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Police and Social Services in False Allegation Cases

The Police and the Falsely Accused

  • A police officer can arrest you, without a warrant, if they “see” you committing a crime or if they have “probable cause” to believe that you have committed a crime. All it takes is one person making a criminal complaint against you, without any corroboration, to give the police “probable cause” to arrest.
  • In most circumstances, they should have an arrest warrant if they’re arresting you at your home, or a search warrant to search your home, but there are exceptions to every rule. If the police tell you that they have a warrant, ask to look at it. Do not simply “agree” to a search of your home, your car or your person. Again, simply tell the officer that you want your attorney present.
  • If you are arrested, do not resist arrest or become verbally abusive, regardless of how ridiculous you believe the charges are. If you do, you could well find yourself facing additional charges and possibly be injured in the arrest process. You can tell them your name, address and date of birth, but don’t answer questions about the crime or where you were when it happened. Tell them that you do not wish to answer questions without speaking to your attorney first. Be safe. Do not answer questions or make statements about your case to the police or the prosecutor and do not sign any statements. Don’t think that police will simply release you because you talked to them.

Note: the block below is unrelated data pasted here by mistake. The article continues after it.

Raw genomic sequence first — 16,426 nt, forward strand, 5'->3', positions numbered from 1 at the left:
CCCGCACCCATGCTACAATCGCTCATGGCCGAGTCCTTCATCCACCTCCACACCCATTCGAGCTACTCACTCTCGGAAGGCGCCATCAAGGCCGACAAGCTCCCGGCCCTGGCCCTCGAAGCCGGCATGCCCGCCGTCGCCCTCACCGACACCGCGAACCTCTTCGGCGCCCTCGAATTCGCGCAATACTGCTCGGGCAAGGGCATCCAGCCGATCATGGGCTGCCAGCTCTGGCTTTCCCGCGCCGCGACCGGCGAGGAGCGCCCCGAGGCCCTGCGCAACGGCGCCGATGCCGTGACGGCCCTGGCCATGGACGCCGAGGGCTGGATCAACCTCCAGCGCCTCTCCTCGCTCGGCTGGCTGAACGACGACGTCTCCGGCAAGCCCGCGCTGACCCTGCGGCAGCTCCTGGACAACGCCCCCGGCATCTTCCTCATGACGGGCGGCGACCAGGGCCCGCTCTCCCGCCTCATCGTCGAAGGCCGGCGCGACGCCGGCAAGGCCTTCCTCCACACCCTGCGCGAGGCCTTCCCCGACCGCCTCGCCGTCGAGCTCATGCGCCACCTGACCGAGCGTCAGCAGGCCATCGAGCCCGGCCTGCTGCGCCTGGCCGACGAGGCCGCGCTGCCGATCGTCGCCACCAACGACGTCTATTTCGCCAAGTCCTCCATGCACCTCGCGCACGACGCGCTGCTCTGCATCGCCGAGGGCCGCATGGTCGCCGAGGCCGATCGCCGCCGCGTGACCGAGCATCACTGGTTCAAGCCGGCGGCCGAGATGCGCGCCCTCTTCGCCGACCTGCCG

• If you do learn that the police are going to arrest you, your attorney can arrange for you to surrender. If you do surrender, it will tend to show the court that you’re a responsible person, worthy of being released on your own recognizance or on low bail, when you appear for your arraignment.
  • Police officers and detectives are usually very good at getting confessions since to them, a confession is the easiest possible way for them to “wrap up” their case. Many accused are often “tricked” into confessing because they were told that things would go easier for them. It’s very difficult to defend someone who has made a confession or admission. Even telling the police that you were at the scene but didn’t do anything can all but destroy your defense. Never forget that your silence cannot be used against you.